Is AB 1400 the single payer panacea for all Californians?
SAN DIEGO, January 18, 2022– With the passage of California’s Assembly Bill AB 1400 which permits the creation of a single-payer health care system for all Californians, there is still much debate and due diligence occurring ahead.
What’s in AB 1400?
Also known as “The Guaranteed Health Care Act for All” hereinafter “CalCare”, and by Lead Authors Assembly Persons Kalra and Santiago, it would establish a 9-person executive board to oversee a newly formed state run independent public entity responsible for billions of dollars and millions of lives.
This would also constitute an Act to Title 23 (commencing with Section 10060) to the Government Code relating to health care coverages while making it an appropriation.
There is no doubt that the 60 plus age cohort which is growing 3 times greater than other age groups, coupled with the decades-old problem of the uninsured, have propelled this action and concern.
By pooling vast California health care funding sources, which includes MediCal, Medicare, and more, the intent of CalCare is to provide all residents and non-citizens with readily available health care, social services including mental health and long-term care services which provide single points of entry, healthier populations, equality in care and are non-discriminatory.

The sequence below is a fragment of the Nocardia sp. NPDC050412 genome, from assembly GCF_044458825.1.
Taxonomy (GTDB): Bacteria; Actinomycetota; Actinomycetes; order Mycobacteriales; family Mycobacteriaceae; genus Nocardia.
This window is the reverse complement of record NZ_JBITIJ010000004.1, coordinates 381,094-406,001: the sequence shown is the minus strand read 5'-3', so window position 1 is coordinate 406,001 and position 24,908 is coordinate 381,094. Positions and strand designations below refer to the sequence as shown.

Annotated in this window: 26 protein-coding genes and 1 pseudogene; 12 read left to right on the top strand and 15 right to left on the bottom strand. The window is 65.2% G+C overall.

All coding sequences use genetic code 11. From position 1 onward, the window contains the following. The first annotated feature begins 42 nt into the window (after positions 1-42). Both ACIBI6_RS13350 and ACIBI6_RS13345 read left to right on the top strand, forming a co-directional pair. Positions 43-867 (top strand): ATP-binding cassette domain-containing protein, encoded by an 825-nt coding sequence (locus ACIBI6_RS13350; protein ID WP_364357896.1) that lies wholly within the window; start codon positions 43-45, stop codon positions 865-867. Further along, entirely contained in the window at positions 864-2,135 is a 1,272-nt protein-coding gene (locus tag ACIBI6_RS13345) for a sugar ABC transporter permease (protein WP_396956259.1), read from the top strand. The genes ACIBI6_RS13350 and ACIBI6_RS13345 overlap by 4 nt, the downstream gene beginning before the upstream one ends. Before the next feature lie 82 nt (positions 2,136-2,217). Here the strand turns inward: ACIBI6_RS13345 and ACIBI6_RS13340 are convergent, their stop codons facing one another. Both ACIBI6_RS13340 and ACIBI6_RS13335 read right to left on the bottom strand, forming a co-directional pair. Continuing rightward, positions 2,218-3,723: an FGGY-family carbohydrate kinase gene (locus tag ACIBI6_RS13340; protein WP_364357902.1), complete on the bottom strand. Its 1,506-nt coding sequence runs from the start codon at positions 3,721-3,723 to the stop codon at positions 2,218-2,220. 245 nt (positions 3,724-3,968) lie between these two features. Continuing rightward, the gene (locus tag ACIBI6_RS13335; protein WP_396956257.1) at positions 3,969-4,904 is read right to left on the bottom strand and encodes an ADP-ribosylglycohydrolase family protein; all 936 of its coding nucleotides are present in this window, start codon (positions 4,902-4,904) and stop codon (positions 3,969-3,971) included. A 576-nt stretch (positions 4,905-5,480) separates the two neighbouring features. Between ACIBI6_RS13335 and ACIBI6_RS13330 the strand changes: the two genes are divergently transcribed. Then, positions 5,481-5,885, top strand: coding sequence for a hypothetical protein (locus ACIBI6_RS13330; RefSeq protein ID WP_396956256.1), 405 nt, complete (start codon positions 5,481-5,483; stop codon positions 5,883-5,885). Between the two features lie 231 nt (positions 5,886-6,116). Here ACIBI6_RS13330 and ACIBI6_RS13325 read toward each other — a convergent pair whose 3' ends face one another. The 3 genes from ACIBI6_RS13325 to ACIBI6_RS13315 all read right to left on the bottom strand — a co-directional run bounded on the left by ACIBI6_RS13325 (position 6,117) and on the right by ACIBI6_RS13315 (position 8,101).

“We’ve got a state that can’t issue driver’s licenses effectively through the DMV, and we’ve got a state that can’t issue unemployment checks properly through the EDD….”
-Assemblyman Jordan Cunningham
There are many sides of this critical issue that deserve attention.
The implementation of CalCare is a reallocation of health care resources throughout California which could move in the direction of seeking the lowest cost, whether in health care, medical care, pharmaceuticals, personnel, equipment, supplies, facility, and more–which could be adverse to quality.
Providers of health care services could very well end up working with unprecedented low-profit margins, reducing the incentive to work in an industry already problematic with known staff shortages, reducing research and development, use of antiquated and/or inferior technology–ultimately impacting quality of health care and perhaps affecting lives.
“With today’s vote, California is one step closer to ending Medicare for California seniors, eliminating people’s existing health plans, imposing devastating middle-class tax increases and rationing care.”
-Assemblywoman Marie Waldron
Now that AB 1400 has passed, and without any language relative to authenticating costs, ACA 11 was introduced to fund CalCare which would ensure tax revenues to cover all the costs without affecting the Gann Limit.
Though it is proposed to have AB 1400 be reviewed by the non-partisan Legislative Analyst’s Office, the following are approximate highlights of the ACA 11 proposal:
An annual excise tax of 2.3% with gross annual revenue above 2 million.
Employers with 50 or more employees, a payroll tax rate of 1.25% on wages and other compensation.